If a single entrepreneur (1)has a unique concept, (2)looks for only enough profits to get by and (3)can protect his 'property' from the big money the web offers a better chance than almost any market mechanism. Low overhead and startup costs, excellent and many free marketing paths....

Hey! Sounds to me like the perfect place for a struggling writer to place their work for others to find him or her! :-)

Posted by Dave on February 4, 2002 11:25 PM

Dave -- Thanks for the response; I wasn't expecting one and I stand somewhat corrected. Sorry about the lengthy historical babble, but it may not be common knowledge to everyone and I thought it was important to set up my point. Sorrier still that I apparently didn't make one. Perhaps in the next two paragraphs I'll discover if I even had one.

Simply put, the web -- unlike, say, cable TV -- was never designed as a commercial medium and I don't believe, despite massive infrastructure investment, that it's truly evolved to become one. I think it's largely stayed true to its original blueprint, which is designed for what you and I are doing right now (and also for someone to check the whole body of web history to see if I've grossly oversimplified).

So if the www has indeed "changed everything" and yet it still "is what it is", then business models must change to adapt to the reality of what the internet does, and doesn't do well. IMO, most eCommerce has been an attempt to throw a traditional bricks-and-mortar business model at the massive (and purportedly targetted) reach of the web. Amazon.com is a great example. There are still the paper companies, printers, inventory (in this case inherently massive although centralized), quality control and dellivery. It's probably not that hard, given hundreds of millions of dollars of investment, to sell a lot of books over the web. It's just hard to make more money than Barnes & Nobles. The real winner of this model is UPS.

Certainly, the web has made an enormous impact for some companies, and Microsoft is an excellent example. They've harnessed web capabilities to enhance traditional lines of business and, like other companies with technologies that enhance the capabilities of the internet itself, have directly profited from web operations. Company web sites can inform investors and enhance valuation. Product web sites can encourage product sales -- essentially by a new medium for "infomercials". But most eCommerce still strikes me as a mail-order business without the stamps. And the cost of making it work from the business side is far more expensive than even the best catalogue.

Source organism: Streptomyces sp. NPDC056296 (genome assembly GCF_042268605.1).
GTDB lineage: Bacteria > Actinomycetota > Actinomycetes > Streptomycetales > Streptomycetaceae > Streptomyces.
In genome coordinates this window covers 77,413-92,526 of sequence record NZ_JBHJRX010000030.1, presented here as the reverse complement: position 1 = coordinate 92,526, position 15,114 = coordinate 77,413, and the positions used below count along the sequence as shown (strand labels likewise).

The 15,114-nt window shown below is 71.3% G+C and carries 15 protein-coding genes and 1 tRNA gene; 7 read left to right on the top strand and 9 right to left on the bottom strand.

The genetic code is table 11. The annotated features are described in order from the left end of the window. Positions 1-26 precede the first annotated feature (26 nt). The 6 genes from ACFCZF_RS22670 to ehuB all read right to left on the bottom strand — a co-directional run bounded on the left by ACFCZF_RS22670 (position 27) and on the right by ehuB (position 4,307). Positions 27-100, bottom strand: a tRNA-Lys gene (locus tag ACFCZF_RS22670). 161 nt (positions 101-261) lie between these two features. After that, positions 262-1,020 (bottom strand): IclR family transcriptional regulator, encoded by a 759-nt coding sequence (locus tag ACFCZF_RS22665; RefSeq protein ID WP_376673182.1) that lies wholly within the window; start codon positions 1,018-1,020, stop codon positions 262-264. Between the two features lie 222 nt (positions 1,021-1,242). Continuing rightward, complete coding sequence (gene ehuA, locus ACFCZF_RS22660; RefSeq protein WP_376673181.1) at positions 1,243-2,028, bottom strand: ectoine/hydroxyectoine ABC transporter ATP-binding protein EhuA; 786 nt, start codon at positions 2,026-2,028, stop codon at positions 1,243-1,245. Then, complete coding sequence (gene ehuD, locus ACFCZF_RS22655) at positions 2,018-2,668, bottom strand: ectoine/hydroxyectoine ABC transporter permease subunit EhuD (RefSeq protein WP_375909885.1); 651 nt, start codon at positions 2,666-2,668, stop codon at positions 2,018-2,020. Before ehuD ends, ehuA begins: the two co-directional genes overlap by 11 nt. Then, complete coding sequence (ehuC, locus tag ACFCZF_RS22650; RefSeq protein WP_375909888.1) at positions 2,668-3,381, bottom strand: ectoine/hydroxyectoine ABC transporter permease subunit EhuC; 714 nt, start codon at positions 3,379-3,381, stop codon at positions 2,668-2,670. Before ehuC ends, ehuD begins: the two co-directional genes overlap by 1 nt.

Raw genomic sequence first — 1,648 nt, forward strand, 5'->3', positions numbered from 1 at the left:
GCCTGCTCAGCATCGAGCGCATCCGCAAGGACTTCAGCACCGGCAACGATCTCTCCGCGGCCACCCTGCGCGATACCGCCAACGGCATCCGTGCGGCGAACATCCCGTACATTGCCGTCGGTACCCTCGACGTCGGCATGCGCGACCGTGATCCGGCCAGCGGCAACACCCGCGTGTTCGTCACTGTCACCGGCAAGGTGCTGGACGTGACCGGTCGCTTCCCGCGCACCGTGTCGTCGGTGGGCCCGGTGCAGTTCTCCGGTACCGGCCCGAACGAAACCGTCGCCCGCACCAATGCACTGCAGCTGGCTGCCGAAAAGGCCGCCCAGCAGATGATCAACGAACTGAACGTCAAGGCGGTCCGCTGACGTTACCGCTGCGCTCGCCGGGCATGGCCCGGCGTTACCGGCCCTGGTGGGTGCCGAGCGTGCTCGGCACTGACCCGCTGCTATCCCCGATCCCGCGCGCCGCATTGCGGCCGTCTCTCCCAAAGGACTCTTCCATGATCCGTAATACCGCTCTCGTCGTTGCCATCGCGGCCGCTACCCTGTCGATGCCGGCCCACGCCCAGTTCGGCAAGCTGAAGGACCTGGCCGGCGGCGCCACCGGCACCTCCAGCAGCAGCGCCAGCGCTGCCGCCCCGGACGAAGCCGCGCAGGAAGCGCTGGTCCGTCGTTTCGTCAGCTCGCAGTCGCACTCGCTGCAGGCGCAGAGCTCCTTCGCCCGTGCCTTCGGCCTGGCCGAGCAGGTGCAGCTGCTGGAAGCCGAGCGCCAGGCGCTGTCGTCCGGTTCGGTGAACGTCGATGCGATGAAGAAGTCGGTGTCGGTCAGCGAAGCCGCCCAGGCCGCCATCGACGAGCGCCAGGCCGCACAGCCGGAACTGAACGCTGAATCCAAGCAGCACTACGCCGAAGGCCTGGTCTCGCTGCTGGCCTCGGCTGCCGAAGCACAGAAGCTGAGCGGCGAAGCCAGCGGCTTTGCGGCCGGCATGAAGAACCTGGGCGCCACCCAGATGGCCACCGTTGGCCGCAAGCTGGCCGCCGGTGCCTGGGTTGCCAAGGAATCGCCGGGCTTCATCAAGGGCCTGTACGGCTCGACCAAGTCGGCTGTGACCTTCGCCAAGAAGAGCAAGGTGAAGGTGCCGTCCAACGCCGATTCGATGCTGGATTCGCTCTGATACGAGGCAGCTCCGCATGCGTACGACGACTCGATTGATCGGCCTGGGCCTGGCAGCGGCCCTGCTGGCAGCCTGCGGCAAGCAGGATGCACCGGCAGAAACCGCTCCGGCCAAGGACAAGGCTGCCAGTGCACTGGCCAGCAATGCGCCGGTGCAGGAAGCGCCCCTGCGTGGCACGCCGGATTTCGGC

Ironically, while the internet was never designed for commerce, it may itself force eCommerce to find a way to work, simply because it increasingly becomes how people want and expect to shop or interact with business in general. I guess that's already happened to a significant degree.

Maybe I am, after all, left without a point. But at least I'm becoming more comfortable with doing stuff over the internet; I've still never even been in a chat room (unless this counts).

Thanks and regards.

Posted by Les on February 5, 2002 5:46 PM

Very good points Les. Funny that the first thing you should mention is _cable_ TV. That brought a relevant thought to mind.

I'm not quite old enough to remember that advent of bradcast television (color, yes but that really happened in the 1960s) but anyone who can seems to recall that era says that TV was just radio with pictures. Many also talked about time not very well spent watching a small 9 inch tube or whatever.

All that says to me is that the medium hadn't yet evolved. Imagine how this country would have reacted to the Viet Nam war, or last Septmber 11th without television.

Yet, what really moved it into the era we now have? The capitalistic drives this culture thrives on. Yes, it's a fine balance between a strong economy driven by businesses and a weak one filled with greed. But without the profit potentials that broadcast satellites and the receiving dishes yeild, I just don't think the government would have pulled off todays communication architecture.

Nobody has yet figured out how to make big money through the internet. But then again, I'm not sure that they have really figured out what it is yet!

Regards,

Dave

Posted by Dave on February 5, 2002 8:53 PM

A completely off topic question for Matt. I know I could email you but I think it's possible others visiting here may have the same feelings here.

Is it possible to change the popup window we comment in?

Mine doesn't allow resizing. That would be fine, except that the width is so small that a horizontal scroll appears because the width of the textarea we type in gets chopped.

Do you have any control on that?

Thanks, and keep up the good writing!

Posted by Dave on February 5, 2002 8:58 PM

Re: The size of the comments window -- I can change it. I hadn't anticipated so much discussion appearing here....

You can also view the comments in a full-size window, by clicking on the time stamp below each post. The comments will appear below the post itself, in the new window.

Posted by M on February 5, 2002 11:51 PM

Clicking the timestamp works for me! Thanks Matt.

Posted by Dave on February 6, 2002 12:07 AM